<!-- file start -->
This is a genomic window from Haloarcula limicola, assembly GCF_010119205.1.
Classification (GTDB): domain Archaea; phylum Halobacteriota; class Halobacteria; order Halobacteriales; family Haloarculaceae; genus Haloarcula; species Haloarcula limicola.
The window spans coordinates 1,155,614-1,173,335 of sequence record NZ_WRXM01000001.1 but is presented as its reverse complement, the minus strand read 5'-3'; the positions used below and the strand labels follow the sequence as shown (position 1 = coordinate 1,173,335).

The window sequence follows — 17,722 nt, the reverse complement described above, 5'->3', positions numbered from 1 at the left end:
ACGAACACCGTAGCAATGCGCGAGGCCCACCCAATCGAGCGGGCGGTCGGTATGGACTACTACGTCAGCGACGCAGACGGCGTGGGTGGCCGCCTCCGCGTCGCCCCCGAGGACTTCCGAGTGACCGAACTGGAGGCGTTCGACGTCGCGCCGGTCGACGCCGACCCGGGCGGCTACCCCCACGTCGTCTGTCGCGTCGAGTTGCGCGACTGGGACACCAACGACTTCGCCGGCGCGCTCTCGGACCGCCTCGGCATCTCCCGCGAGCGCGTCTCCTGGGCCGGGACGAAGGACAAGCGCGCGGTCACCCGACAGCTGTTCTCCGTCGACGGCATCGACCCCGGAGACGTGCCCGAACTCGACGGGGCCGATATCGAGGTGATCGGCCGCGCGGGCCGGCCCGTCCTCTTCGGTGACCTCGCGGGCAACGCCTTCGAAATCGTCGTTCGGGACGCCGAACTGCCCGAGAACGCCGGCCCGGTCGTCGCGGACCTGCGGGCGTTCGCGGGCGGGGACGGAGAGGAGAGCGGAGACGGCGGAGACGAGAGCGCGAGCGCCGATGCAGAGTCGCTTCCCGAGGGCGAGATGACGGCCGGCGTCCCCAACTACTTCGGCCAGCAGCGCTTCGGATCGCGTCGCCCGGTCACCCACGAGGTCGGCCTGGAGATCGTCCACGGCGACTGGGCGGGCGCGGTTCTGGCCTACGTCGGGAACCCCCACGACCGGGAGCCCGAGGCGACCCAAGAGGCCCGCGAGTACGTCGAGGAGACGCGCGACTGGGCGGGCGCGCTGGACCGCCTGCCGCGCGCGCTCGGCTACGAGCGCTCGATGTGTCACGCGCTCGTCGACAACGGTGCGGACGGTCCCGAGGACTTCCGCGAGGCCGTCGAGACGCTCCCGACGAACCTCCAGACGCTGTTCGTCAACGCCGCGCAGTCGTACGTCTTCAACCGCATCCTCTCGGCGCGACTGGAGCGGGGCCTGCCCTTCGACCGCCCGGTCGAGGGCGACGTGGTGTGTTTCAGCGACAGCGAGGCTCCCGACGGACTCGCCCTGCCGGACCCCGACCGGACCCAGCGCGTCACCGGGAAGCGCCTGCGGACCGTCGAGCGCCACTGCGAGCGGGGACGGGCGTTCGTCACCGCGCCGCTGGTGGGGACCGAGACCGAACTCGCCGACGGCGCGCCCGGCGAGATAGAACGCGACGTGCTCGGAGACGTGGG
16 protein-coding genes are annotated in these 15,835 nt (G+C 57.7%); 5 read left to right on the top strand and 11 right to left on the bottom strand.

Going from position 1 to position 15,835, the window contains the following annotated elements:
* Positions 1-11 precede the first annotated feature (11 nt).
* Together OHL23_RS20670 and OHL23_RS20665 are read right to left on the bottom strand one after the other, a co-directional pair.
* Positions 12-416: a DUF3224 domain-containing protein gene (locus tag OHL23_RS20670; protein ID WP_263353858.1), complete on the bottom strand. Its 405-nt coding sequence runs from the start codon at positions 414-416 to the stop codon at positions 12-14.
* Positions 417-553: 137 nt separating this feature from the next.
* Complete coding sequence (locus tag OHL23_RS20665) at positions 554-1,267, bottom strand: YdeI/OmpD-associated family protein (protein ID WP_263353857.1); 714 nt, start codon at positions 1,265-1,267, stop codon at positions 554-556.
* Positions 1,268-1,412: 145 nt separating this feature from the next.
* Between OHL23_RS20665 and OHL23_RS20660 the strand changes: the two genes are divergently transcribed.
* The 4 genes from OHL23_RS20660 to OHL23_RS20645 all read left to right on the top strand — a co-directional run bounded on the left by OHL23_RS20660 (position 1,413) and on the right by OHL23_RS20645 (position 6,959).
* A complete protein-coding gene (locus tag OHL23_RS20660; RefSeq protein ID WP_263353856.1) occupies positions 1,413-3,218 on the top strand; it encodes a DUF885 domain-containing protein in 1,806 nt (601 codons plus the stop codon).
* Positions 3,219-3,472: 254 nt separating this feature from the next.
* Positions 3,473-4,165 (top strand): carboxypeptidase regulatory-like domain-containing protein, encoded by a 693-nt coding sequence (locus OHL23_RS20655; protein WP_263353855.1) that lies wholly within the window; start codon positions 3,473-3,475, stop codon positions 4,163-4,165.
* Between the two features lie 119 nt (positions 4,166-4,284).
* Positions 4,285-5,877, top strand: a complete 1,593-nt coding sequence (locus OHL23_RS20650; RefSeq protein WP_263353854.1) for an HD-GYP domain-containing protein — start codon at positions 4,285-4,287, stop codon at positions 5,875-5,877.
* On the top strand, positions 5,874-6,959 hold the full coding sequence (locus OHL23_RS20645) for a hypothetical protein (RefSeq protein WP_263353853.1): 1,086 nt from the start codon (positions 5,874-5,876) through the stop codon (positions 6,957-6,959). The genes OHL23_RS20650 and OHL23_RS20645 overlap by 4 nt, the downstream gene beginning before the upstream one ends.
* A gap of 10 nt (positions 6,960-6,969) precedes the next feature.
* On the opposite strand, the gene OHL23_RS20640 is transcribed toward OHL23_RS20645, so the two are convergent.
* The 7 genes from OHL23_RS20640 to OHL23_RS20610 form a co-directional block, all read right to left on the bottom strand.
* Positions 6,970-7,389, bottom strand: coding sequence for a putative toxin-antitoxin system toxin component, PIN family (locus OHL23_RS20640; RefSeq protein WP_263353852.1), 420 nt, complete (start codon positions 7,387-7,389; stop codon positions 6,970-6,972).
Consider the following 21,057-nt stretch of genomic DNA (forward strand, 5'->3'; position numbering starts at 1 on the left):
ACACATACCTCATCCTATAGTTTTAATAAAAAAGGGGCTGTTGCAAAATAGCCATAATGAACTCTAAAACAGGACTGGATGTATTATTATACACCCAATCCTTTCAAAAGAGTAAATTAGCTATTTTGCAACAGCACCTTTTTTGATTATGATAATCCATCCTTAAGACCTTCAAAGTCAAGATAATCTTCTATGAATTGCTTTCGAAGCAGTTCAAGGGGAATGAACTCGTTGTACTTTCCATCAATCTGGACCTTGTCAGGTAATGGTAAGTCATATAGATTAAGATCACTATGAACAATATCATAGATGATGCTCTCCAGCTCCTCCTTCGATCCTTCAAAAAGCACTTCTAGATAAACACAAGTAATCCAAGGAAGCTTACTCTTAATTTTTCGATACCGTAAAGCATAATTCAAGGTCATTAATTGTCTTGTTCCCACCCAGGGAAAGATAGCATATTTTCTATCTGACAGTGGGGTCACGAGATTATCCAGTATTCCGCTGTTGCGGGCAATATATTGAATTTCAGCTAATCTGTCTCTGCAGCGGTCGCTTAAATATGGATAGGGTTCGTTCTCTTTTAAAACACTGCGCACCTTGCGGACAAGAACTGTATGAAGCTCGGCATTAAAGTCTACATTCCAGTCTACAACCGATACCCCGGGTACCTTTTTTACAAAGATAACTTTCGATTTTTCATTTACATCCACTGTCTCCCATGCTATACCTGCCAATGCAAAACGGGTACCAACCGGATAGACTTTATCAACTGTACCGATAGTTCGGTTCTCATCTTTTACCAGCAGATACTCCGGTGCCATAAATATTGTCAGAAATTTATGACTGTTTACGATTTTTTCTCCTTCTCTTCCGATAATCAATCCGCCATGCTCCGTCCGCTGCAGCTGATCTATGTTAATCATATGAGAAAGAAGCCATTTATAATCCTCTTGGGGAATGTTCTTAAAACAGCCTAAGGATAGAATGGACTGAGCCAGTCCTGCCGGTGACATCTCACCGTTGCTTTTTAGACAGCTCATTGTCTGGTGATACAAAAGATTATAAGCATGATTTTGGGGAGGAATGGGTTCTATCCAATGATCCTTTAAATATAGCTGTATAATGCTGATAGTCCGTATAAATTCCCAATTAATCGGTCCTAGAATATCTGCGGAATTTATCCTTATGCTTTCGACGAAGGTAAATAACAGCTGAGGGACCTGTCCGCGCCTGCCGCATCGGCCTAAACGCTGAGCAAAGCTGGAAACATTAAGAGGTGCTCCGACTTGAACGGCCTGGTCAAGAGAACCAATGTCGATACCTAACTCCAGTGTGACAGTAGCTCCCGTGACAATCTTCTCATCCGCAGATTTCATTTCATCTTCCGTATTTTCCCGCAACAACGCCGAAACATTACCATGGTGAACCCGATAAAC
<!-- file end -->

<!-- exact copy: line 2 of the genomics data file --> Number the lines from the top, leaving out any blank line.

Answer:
Classification (GTDB): domain Archaea; phylum Halobacteriota; class Halobacteria; order Halobacteriales; family Haloarculaceae; genus Haloarcula; species Haloarcula limicola.